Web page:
Police are investigating the deaths of 4 University of Idaho students. Here's what we know

By Steve Almasy, Chris Boyette and Hannah Sarisohn, CNN

(CNN) -- Four college students were found dead in a house near the University of Idaho campus Sunday, setting off a homicide investigation and sending shock waves through the campus of about 11,500 students.

Classes were canceled at the school Monday as officials worked to learn what happened at the home in the city of Moscow and university leaders set up counseling services.

"Words cannot adequately describe the light these students brought to this world or ease the depth of suffering we feel at their passing under these tragic circumstances," University of Idaho President Scott Green said in a statement Monday.

Police haven't said how the four students died but university officials said in a tweet there "is no ongoing threat."

Here's what we know about the victims and the investigation:

The victims

The deceased students were identified by officials as:

  • Ethan Chapin, 20, of Conway, Washington. He was a freshman majoring in recreation, sport and tourism management and a member of the Sigma Chi fraternity, according to the university.
  • Xana Kernodle, 20, of Avondale, Arizona. She was a junior majoring in marketing and was a member of Pi Beta Phi sorority, the university said.
  • Madison Mogen, 21, of Coeur d'Alene, Idaho. Mogen was a senior majoring in marketing and a member of the Pi Beta Phi sorority, the university said.
  • Kaylee Goncalves, 21, of Rathdrum, Idaho. She was a senior majoring in general studies and a member of the Alpha Phi sorority, according to the university.

The investigation

Officers responded to a call about an unconscious person shortly before noon Sunday and discovered the four bodies, the Moscow Police Department said in a news release.

"All I can say is the deaths are ruled a homicide at this point, and homicide and murder are synonymous," Moscow Police Captain Anthony Dahlinger told the Idaho Statesman. "We certainly have a crime here, so we are looking for a suspect," he said.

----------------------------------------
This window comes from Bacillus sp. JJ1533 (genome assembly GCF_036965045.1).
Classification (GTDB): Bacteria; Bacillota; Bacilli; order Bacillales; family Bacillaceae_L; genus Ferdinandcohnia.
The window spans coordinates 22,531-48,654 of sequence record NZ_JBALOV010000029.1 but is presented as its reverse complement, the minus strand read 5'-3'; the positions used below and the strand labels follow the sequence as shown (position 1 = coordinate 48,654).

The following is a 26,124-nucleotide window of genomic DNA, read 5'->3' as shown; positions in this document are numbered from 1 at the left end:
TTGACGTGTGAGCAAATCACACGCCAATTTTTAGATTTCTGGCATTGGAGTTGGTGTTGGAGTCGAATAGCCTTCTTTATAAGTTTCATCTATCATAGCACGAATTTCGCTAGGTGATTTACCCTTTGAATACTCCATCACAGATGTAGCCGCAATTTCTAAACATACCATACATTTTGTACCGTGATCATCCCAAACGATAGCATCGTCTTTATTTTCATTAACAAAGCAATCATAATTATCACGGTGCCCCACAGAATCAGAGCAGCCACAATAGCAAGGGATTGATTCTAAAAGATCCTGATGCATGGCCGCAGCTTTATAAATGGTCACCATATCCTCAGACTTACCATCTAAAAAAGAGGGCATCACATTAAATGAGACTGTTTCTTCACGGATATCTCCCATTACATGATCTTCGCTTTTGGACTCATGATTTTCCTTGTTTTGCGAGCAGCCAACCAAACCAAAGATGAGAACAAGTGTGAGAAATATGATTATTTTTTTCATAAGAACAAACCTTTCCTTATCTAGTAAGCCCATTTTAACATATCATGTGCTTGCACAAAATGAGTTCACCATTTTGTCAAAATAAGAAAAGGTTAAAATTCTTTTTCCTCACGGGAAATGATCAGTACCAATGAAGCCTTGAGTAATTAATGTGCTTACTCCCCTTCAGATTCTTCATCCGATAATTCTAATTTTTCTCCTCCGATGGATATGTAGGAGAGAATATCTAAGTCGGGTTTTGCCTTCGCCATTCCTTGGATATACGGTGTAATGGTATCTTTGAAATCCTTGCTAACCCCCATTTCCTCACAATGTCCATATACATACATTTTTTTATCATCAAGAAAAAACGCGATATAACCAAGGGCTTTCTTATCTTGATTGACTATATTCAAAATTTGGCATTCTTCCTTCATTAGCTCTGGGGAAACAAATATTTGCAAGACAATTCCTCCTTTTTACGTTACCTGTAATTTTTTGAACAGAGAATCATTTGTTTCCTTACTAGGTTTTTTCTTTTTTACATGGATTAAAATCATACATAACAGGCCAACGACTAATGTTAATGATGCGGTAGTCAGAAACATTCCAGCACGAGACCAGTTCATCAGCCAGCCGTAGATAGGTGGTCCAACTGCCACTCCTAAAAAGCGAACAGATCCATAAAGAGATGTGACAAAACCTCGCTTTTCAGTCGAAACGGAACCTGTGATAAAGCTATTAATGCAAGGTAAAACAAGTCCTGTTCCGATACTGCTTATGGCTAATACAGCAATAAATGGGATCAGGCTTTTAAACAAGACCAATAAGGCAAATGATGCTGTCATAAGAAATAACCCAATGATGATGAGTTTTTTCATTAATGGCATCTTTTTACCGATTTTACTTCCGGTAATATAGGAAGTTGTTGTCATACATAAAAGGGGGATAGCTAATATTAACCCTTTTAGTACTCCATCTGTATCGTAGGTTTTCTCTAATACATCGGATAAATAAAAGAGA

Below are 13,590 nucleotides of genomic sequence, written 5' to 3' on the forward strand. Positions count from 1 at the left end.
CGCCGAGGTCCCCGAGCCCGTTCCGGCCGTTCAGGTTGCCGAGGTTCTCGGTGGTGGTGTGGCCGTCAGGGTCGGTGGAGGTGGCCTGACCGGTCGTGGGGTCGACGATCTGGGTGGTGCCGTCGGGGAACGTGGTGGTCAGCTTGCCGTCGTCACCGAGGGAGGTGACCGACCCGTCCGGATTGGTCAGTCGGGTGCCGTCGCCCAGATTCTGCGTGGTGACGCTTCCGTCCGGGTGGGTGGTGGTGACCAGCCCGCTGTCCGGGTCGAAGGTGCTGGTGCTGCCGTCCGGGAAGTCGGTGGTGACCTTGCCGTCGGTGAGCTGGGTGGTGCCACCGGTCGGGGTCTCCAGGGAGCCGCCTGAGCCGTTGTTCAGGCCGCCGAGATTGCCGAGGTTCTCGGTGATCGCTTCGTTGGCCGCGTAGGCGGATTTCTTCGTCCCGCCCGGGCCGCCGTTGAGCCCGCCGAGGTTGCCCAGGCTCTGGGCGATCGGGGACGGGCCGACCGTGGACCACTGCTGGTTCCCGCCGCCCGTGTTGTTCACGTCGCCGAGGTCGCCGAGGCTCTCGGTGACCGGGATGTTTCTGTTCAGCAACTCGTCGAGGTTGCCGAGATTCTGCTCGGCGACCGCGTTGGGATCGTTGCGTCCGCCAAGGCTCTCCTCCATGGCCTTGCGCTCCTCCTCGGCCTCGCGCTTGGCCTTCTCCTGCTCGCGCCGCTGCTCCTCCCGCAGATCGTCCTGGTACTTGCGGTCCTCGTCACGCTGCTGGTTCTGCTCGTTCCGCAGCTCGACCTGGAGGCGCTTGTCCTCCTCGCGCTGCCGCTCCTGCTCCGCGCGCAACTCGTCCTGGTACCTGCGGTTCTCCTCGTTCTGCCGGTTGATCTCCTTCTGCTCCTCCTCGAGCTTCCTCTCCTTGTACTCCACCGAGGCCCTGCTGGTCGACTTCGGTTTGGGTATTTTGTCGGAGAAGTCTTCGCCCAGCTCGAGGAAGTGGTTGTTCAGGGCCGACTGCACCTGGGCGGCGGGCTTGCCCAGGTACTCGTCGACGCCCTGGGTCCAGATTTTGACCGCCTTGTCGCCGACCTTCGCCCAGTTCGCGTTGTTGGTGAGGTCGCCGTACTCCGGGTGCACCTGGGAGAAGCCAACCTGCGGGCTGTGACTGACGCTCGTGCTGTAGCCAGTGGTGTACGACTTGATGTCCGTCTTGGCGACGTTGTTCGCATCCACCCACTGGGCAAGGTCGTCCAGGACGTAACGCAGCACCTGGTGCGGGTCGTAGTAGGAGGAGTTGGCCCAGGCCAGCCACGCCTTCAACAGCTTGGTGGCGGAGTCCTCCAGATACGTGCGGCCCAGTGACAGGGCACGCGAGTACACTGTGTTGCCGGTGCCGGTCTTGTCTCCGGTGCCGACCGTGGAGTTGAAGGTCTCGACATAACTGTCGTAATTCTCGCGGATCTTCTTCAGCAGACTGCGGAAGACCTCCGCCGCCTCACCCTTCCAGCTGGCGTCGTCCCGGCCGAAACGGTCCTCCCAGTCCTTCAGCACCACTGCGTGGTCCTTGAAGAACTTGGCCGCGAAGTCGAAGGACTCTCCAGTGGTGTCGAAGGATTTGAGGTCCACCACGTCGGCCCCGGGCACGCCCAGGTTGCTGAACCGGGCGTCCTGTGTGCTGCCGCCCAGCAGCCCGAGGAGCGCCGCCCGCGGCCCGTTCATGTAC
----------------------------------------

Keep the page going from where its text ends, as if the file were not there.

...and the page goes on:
Dahlinger declined to characterize the deaths as violent, but Cathy Mabbutt, the Latah County coroner, told the New York Times the deaths were not a case of murder-suicide.

Mabbutt told the paper she plans to conduct autopsies Wednesday.

As of Monday, no suspect was in custody. Anyone with information about the case has been asked to call 208-882-COPS.

"The Moscow Police Department and the City of Moscow is deeply saddened for the families of these individuals, fellow students and friends, and our community during this time," the police department said. "Our heartfelt sympathies go out to each and every person affected by this incident."

CNN has reached out to the university and to the police department for more details.

The community response

Moscow Mayor Art Bettge called the students' deaths "senseless acts of violence."

"This tragedy serves as a sobering reminder that senseless acts of violence can occur anywhere, at any time, and we are not immune from such events here in our community," the mayor said. "Today, we grieve for those were lost and those they leave behind. Let us come together in support of each other, and be there for each other, as we mourn as a community."

The university set up counseling resources for students and employees, Green's statement said, and school officials are working with students to set up a candlelight vigil later this week.

"As Vandals, we come together and support one another through challenging times, leaning into our collective strength. Look out for one another now," Green said.

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